Finding my Father’s Kinnor by M. E. Silverman


When they break open my father’s lungs like a pistachio,
they find his kinnor still strung.

The soundboard has grown into bone,
five times the size it used to be.

The two arms that extend
parallel to the instruments body

are now his arms,
not the mangled ones

crushed by that sleeping man
in a red-light running truck.

I was not there.
I was late.

So I sneak into his autopsy,
a mask over my face

like the one I always wear.
When the ten strings once made from sheep’s small intestine

start to sing,
we become the ghosts,

haunted by this absence of hollow,
by this inner beauty.

So they stand, knife in hand,
happily amazed,

while I admire his arms
that look thick & strong,

like stone, heavy enough
to lift me back into his song.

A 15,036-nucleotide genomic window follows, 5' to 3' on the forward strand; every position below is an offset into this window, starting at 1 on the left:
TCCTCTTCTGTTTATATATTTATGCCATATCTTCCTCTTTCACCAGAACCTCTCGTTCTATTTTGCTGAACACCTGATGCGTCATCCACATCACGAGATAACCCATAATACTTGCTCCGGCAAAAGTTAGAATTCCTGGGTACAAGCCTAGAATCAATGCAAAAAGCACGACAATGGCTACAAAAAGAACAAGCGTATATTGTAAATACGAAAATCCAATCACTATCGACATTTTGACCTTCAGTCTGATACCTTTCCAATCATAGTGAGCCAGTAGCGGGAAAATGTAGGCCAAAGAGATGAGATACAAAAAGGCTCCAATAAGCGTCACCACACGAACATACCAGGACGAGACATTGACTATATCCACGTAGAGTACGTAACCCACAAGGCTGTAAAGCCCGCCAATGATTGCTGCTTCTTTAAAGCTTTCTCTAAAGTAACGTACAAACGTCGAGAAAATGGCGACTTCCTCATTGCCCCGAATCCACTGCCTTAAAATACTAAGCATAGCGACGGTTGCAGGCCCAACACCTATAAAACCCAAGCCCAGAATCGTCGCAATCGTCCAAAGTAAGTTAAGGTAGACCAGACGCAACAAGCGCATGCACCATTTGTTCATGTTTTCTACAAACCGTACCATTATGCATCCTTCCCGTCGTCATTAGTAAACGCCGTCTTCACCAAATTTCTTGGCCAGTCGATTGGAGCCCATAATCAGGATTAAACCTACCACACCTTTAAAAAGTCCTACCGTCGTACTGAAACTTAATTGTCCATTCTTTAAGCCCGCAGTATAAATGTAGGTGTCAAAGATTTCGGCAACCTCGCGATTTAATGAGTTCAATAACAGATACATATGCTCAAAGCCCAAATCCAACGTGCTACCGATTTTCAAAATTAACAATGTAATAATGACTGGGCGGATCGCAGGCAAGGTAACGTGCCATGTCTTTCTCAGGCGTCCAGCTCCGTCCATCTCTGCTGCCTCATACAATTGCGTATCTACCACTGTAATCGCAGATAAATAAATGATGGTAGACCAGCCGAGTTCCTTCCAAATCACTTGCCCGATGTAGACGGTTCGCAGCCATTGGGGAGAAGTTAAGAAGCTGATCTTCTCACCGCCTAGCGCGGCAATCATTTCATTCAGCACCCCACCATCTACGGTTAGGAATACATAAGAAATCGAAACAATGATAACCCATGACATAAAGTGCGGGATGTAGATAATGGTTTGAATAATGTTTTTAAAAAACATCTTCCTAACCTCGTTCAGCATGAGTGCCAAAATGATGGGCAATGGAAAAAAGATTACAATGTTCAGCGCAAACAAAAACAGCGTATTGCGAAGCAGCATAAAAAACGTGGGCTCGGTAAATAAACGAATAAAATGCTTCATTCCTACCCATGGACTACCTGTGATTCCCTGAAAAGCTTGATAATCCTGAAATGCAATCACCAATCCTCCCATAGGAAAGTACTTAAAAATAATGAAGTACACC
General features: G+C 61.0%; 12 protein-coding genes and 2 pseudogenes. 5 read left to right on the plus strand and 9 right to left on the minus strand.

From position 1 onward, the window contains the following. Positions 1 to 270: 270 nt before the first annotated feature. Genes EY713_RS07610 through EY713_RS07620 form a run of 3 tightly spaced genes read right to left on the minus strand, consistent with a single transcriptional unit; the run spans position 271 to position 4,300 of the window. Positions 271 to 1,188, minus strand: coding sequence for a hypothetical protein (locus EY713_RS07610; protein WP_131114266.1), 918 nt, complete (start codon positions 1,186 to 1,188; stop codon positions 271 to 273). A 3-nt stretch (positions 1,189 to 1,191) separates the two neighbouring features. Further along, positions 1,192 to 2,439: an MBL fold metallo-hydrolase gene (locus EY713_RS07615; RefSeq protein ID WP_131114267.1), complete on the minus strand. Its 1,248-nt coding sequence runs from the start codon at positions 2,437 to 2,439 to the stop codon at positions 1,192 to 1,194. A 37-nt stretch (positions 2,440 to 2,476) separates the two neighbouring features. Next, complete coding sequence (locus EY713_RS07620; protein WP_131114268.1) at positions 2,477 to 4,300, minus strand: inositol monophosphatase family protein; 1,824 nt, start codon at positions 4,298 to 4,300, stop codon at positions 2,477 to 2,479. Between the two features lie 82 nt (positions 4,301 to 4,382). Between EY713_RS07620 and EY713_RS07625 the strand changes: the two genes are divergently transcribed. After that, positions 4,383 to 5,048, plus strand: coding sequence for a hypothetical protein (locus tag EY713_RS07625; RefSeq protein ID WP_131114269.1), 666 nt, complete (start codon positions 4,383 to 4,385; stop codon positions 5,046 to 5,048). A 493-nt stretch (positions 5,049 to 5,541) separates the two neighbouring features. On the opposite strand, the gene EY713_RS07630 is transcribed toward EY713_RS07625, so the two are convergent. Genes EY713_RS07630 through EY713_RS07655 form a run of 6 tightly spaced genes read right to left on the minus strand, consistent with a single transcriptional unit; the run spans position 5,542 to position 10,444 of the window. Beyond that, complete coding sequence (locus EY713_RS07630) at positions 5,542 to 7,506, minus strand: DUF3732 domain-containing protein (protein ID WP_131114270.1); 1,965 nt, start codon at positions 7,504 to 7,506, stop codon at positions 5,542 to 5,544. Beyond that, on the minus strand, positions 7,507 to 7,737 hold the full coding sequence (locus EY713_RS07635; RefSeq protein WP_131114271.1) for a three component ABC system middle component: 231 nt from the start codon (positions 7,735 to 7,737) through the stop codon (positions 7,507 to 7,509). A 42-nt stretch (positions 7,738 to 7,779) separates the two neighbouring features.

M. E. Silverman is an instructor, and he is editor and founder of Blue Lyra Review and Review Editor of Museum of Americana. He is on the board of 32 Poems. His chapbook, The Breath before Birds Fly (ELJ Press, 2013), is available. His poems have appeared in over 70 journals, including: Crab Orchard Review, 32 Poems, December, Chicago Quarterly Review, North Chicago Review, Hawai’i Pacific Review, Tapestry, The Southern Poetry Anthology, The Los Angeles Review, Mizmor L’David Anthology: The Shoah, Cloudbank, Neon, Many Mountains Moving, Pacific Review, Because I Said So Anthology, Sugar House Review, and other magazines. M. E. Silverman was a finalist for the 2008 New Letters Poetry Award, the 2008 DeNovo Contest and the 2013 May Sarton Prize. He recently completed editing a contemporary Jewish anthology with Deborah Ager from Bloomsbury and is working on a second one.